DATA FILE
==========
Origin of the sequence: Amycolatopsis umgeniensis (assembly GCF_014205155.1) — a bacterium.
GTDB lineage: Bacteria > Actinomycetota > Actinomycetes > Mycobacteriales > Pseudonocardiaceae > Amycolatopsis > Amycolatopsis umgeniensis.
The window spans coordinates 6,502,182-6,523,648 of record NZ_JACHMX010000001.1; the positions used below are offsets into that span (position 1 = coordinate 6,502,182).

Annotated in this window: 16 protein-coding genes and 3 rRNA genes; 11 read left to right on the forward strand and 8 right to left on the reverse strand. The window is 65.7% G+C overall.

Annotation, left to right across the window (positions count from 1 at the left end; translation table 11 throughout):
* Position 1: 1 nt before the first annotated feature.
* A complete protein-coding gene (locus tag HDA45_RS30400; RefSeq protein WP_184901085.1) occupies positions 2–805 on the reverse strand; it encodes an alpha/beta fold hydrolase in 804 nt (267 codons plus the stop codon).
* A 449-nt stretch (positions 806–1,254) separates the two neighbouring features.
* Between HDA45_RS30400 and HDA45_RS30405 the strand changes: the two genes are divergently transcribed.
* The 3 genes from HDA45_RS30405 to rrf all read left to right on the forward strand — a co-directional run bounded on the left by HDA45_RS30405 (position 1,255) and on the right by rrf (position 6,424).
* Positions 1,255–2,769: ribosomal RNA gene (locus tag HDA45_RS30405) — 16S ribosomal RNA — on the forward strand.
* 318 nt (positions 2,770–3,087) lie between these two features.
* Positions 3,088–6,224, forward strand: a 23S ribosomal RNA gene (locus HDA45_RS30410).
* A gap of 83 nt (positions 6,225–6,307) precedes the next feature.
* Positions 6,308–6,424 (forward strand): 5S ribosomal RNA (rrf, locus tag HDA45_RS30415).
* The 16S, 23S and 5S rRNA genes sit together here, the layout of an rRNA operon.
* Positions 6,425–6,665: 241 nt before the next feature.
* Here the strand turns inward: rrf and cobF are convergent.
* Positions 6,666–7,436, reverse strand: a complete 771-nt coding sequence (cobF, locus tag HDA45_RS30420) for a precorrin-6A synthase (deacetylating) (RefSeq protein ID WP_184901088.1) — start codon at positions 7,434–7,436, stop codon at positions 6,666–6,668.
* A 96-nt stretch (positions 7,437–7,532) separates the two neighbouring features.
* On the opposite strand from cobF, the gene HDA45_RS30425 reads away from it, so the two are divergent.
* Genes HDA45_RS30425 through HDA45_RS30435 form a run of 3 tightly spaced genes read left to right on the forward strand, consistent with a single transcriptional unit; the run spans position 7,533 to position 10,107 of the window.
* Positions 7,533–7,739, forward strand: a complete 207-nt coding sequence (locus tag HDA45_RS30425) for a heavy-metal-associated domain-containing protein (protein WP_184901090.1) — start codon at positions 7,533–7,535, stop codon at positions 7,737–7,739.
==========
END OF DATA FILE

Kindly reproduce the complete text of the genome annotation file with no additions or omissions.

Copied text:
Origin of the sequence: Amycolatopsis umgeniensis (assembly GCF_014205155.1) — a bacterium.
GTDB lineage: Bacteria > Actinomycetota > Actinomycetes > Mycobacteriales > Pseudonocardiaceae > Amycolatopsis > Amycolatopsis umgeniensis.
The window spans coordinates 6,502,182-6,523,648 of record NZ_JACHMX010000001.1; the positions used below are offsets into that span (position 1 = coordinate 6,502,182).

Annotated in this window: 16 protein-coding genes and 3 rRNA genes; 11 read left to right on the forward strand and 8 right to left on the reverse strand. The window is 65.7% G+C overall.

Annotation, left to right across the window (positions count from 1 at the left end; translation table 11 throughout):
* Position 1: 1 nt before the first annotated feature.
* A complete protein-coding gene (locus tag HDA45_RS30400; RefSeq protein WP_184901085.1) occupies positions 2–805 on the reverse strand; it encodes an alpha/beta fold hydrolase in 804 nt (267 codons plus the stop codon).
* A 449-nt stretch (positions 806–1,254) separates the two neighbouring features.
* Between HDA45_RS30400 and HDA45_RS30405 the strand changes: the two genes are divergently transcribed.
* The 3 genes from HDA45_RS30405 to rrf all read left to right on the forward strand — a co-directional run bounded on the left by HDA45_RS30405 (position 1,255) and on the right by rrf (position 6,424).
* Positions 1,255–2,769: ribosomal RNA gene (locus tag HDA45_RS30405) — 16S ribosomal RNA — on the forward strand.
* 318 nt (positions 2,770–3,087) lie between these two features.
* Positions 3,088–6,224, forward strand: a 23S ribosomal RNA gene (locus HDA45_RS30410).
* A gap of 83 nt (positions 6,225–6,307) precedes the next feature.
* Positions 6,308–6,424 (forward strand): 5S ribosomal RNA (rrf, locus tag HDA45_RS30415).
* The 16S, 23S and 5S rRNA genes sit together here, the layout of an rRNA operon.
* Positions 6,425–6,665: 241 nt before the next feature.
* Here the strand turns inward: rrf and cobF are convergent.
* Positions 6,666–7,436, reverse strand: a complete 771-nt coding sequence (cobF, locus tag HDA45_RS30420) for a precorrin-6A synthase (deacetylating) (RefSeq protein ID WP_184901088.1) — start codon at positions 7,434–7,436, stop codon at positions 6,666–6,668.
* A 96-nt stretch (positions 7,437–7,532) separates the two neighbouring features.
* On the opposite strand from cobF, the gene HDA45_RS30425 reads away from it, so the two are divergent.
* Genes HDA45_RS30425 through HDA45_RS30435 form a run of 3 tightly spaced genes read left to right on the forward strand, consistent with a single transcriptional unit; the run spans position 7,533 to position 10,107 of the window.
* Positions 7,533–7,739, forward strand: a complete 207-nt coding sequence (locus tag HDA45_RS30425) for a heavy-metal-associated domain-containing protein (protein WP_184901090.1) — start codon at positions 7,533–7,535, stop codon at positions 7,737–7,739.